I’m undeniably a seafood fanatic, and I have my family to thank. Every holiday dinner, every celebratory occasion, and many weekend dinners are made special with baked clams as appetizers, pasta with cockles (called “vongole,” in Italian), or some preparation of shrimp, either fried, grilled, or in a scampi sauce. For me, the perfect meal is a dish of clams steamed with white wine or beer. Add a little bacon? Yes, please. Some garlic, parsley, or other aromatics? Go crazy. Have it however, whenever, and wherever. But there’s no day when a seafood feast is served that is as memorable for me as Christmas Eve.
These are the moments that define my childhood. I remember tagging along with my parents and grandparents as they shopped for their catch, eying the cod, the shrimp, the squid (or calamari), the clams, the scallops, and the lobster. No Christmas Eve in my Italian-American home would be complete without being served a plate of broiled lobster. With my family, whether you’re 8-years-old or 80, you’re going to be cracking claws and nibbling on a lobster tail. And if you’re my sister, you’re sucking on every leg, not letting any morsel or bit of juice go to waste. The table is mess, you’re a mess, despite the well-placed linen napkin. You’re making a mess when using the fine china, using your silver knife to scrape away the lobster meat from its shell, and your food never tasted better.
This is my family’s tradition, our version of the southern Italian Christmas Eve tradition that has come to be known as the Feast of the Seven Fishes. In classic Italian culinary fashion, where there are few strict food rules, traditions adapt and vary from region to region, town to town, household to household, yet all share something in common that unites them all, connecting person to person, people to places, and families to their ancestors. It’s doesn’t matter that the large lobster I eat during Christmas Eve isn’t native to the Mediterranean waters off the shores of Italian region of Calabria where my family hails from, and where my cousins who still live there are eating scampi or langoustines (small lobsters that look like big shrimp). It doesn’t matter that my colleague’s family takes a more literal interpretation with the Feast of Seven Fishes by putting seven different types of fish on their holiday table, along with an assortment of other seafood dishes.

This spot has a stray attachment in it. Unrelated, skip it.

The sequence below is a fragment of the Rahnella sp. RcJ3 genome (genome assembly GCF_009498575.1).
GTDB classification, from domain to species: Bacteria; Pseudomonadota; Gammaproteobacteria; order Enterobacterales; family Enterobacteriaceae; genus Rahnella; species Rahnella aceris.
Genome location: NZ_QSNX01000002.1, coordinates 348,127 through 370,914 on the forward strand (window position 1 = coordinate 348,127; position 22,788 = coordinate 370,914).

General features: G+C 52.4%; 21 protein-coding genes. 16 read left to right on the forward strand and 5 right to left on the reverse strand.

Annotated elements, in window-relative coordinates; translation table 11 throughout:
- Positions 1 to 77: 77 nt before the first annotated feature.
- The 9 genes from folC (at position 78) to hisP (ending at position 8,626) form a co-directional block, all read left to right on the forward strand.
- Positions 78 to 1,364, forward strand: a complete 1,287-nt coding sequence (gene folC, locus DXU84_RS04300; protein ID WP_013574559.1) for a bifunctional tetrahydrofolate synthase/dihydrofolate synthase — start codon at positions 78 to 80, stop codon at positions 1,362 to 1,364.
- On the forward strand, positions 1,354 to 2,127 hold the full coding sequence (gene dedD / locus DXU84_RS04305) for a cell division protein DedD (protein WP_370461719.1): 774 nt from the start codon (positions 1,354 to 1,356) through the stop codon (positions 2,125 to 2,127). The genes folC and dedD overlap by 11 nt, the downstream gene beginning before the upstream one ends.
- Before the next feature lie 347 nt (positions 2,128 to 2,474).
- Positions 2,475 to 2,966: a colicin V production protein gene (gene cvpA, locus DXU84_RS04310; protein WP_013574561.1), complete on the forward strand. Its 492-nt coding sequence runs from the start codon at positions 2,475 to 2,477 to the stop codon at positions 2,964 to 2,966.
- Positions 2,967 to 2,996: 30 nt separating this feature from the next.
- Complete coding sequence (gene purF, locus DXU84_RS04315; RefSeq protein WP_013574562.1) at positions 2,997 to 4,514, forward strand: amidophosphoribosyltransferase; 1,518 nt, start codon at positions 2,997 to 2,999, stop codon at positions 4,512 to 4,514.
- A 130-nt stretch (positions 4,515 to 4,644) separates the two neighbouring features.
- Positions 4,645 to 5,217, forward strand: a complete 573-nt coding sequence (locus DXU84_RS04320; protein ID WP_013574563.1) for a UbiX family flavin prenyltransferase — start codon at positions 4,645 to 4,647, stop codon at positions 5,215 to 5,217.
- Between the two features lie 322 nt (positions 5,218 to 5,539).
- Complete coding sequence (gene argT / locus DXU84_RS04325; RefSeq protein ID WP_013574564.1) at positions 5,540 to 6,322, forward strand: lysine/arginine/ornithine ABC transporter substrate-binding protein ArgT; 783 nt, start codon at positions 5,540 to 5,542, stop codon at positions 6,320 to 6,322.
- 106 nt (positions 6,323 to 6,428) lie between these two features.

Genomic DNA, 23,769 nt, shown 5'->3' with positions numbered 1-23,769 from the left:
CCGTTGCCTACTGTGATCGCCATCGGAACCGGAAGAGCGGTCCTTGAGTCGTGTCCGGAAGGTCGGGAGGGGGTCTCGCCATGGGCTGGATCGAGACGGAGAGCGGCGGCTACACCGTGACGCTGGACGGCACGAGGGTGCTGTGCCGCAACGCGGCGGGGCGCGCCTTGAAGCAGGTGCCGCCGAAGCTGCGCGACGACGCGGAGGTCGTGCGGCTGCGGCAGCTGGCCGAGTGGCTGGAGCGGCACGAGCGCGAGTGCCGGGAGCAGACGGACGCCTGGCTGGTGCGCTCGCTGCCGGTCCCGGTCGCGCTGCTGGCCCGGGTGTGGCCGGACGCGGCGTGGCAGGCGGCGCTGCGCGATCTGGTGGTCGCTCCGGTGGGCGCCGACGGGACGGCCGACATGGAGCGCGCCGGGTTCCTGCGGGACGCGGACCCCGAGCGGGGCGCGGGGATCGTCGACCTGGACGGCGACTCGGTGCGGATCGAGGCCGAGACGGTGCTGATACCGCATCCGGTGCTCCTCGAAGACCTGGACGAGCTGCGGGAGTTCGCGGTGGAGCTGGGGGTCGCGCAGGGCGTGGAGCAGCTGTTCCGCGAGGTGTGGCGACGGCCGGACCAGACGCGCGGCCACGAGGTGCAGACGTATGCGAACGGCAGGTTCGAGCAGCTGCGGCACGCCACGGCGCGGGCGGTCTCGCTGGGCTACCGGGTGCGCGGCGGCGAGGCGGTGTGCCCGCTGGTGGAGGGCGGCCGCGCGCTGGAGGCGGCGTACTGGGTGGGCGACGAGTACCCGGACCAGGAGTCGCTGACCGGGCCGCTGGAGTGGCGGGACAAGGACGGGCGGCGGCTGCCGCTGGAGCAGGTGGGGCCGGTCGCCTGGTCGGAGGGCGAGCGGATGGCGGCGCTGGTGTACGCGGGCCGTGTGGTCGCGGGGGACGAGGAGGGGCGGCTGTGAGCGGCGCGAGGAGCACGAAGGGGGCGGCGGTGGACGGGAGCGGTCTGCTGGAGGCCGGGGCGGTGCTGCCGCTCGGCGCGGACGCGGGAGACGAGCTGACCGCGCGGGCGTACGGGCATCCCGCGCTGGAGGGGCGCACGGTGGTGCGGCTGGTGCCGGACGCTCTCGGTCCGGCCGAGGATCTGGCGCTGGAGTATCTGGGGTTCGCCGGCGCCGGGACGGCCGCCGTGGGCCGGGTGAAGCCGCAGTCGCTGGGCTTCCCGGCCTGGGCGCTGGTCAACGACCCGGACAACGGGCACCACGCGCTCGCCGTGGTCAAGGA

The origin of the Feast of the Seven Fishes varies as much as any oral tradition, it isn’t even celebrated in all regions in Italy, isn’t even referred to as the Feast of the Seven Fishes in different parts of the country, and it’s also a mystery why the number seven came to be associated with the tradition, although there are as many interpretations and theories as there are fish in the sea. But these details don’t matter as much as what the tradition has come to represent. The dishes themselves differ from home to home, and from year to year, and only carry as much significance as we personally associate with them. Yet the Feast of the Seven Fishes joins everyone who celebrates it in their own form and fashion, regardless of their cultural background, Italian-American or not. Just by putting even one seafood dish on your holiday table will make you a part of the Feast of the Seven Fishes.
- Roasted Cod Provencal
- Shrimp Scampi
- Linguine with White Clam Sauce
- Scallops with Herb Sauce
- Filet of Striped Bass
- Pan-Roasted Halibut
- Ginger Shrimp
- Pepper-Encrusted Tuna
- Linguine with Cockles
- Pan-Seared Sea Scallops
- Steamed Lobster
- Whole Roasted Branzino
- Sweet Chile-Lime Shrimp
- Shrimp Oreganata
- Salmon Puttanesca
Or make a frutti di mare (or seafood) salad. Easy to make, just steam cleaned shrimp, mussels, squid, and scallops. Slice the squid into rings, the shrimp in half, and the scallops into thin slices. Then mix your favorite Fairway extra-virgin olive oil with some sea salt, pepper, chopped parsley, and fresh lemon juice. Beat the mixture until it develops a creamy consistency, pour it over the seafood, combine, and there you have it — seafood salad! If you like your seafood salad with a touch of more acid, add a drizzle of one of Fairway’s artisanal Catalan Cava vinegars that come in Vermouth, Chardonnay, Moscatell, and Cabernet. Their signature flavors like the honey-like delicateness of the Vermouth vinegar will amaze you. And don’t forget to absorb every last drop of juice on your plate with a piece of one of our Fairway baguettes.
TELL US: Are you serving seafood during the holidays? What’s on your menu?